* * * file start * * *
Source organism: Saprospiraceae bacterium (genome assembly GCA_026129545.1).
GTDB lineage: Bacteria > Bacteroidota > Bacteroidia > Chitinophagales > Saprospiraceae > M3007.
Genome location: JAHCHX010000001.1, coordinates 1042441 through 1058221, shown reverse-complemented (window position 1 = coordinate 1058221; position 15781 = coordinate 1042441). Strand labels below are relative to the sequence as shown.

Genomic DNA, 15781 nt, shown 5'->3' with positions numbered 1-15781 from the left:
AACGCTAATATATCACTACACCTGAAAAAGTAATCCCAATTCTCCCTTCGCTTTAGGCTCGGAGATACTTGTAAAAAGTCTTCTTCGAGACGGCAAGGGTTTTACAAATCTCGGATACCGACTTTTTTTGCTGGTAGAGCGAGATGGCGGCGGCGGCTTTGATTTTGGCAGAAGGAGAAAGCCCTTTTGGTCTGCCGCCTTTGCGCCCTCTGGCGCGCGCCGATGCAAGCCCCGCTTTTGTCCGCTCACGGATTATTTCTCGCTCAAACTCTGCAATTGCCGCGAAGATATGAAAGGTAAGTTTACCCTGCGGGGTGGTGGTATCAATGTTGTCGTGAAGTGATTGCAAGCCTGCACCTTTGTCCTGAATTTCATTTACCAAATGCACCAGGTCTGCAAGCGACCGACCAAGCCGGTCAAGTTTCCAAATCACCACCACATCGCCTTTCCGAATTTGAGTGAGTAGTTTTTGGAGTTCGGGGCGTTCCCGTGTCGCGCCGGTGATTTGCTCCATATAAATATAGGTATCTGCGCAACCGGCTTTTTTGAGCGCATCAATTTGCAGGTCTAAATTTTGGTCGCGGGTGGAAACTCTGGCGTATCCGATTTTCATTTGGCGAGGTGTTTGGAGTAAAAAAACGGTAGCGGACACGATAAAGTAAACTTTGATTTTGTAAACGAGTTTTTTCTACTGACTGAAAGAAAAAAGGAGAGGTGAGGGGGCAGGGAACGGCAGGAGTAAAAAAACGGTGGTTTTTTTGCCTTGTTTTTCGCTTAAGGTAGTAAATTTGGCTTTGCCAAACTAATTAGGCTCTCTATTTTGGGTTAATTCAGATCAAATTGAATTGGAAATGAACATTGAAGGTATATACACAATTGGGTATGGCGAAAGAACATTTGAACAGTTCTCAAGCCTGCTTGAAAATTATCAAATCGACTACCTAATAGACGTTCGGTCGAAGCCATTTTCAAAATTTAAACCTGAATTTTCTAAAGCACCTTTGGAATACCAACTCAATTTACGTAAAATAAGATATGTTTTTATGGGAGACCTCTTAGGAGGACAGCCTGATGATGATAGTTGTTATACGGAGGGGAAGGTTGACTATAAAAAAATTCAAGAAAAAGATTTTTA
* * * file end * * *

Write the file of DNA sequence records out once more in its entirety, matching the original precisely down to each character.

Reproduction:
Source organism: Saprospiraceae bacterium (genome assembly GCA_026129545.1).
GTDB lineage: Bacteria > Bacteroidota > Bacteroidia > Chitinophagales > Saprospiraceae > M3007.
Genome location: JAHCHX010000001.1, coordinates 1042441 through 1058221, shown reverse-complemented (window position 1 = coordinate 1058221; position 15781 = coordinate 1042441). Strand labels below are relative to the sequence as shown.

Genomic DNA, 15781 nt, shown 5'->3' with positions numbered 1-15781 from the left:
AACGCTAATATATCACTACACCTGAAAAAGTAATCCCAATTCTCCCTTCGCTTTAGGCTCGGAGATACTTGTAAAAAGTCTTCTTCGAGACGGCAAGGGTTTTACAAATCTCGGATACCGACTTTTTTTGCTGGTAGAGCGAGATGGCGGCGGCGGCTTTGATTTTGGCAGAAGGAGAAAGCCCTTTTGGTCTGCCGCCTTTGCGCCCTCTGGCGCGCGCCGATGCAAGCCCCGCTTTTGTCCGCTCACGGATTATTTCTCGCTCAAACTCTGCAATTGCCGCGAAGATATGAAAGGTAAGTTTACCCTGCGGGGTGGTGGTATCAATGTTGTCGTGAAGTGATTGCAAGCCTGCACCTTTGTCCTGAATTTCATTTACCAAATGCACCAGGTCTGCAAGCGACCGACCAAGCCGGTCAAGTTTCCAAATCACCACCACATCGCCTTTCCGAATTTGAGTGAGTAGTTTTTGGAGTTCGGGGCGTTCCCGTGTCGCGCCGGTGATTTGCTCCATATAAATATAGGTATCTGCGCAACCGGCTTTTTTGAGCGCATCAATTTGCAGGTCTAAATTTTGGTCGCGGGTGGAAACTCTGGCGTATCCGATTTTCATTTGGCGAGGTGTTTGGAGTAAAAAAACGGTAGCGGACACGATAAAGTAAACTTTGATTTTGTAAACGAGTTTTTTCTACTGACTGAAAGAAAAAAGGAGAGGTGAGGGGGCAGGGAACGGCAGGAGTAAAAAAACGGTGGTTTTTTTGCCTTGTTTTTCGCTTAAGGTAGTAAATTTGGCTTTGCCAAACTAATTAGGCTCTCTATTTTGGGTTAATTCAGATCAAATTGAATTGGAAATGAACATTGAAGGTATATACACAATTGGGTATGGCGAAAGAACATTTGAACAGTTCTCAAGCCTGCTTGAAAATTATCAAATCGACTACCTAATAGACGTTCGGTCGAAGCCATTTTCAAAATTTAAACCTGAATTTTCTAAAGCACCTTTGGAATACCAACTCAATTTACGTAAAATAAGATATGTTTTTATGGGAGACCTCTTAGGAGGACAGCCTGATGATGATAGTTGTTATACGGAGGGGAAGGTTGACTATAAAAAAATTCAAGAAAAAGATTTTTA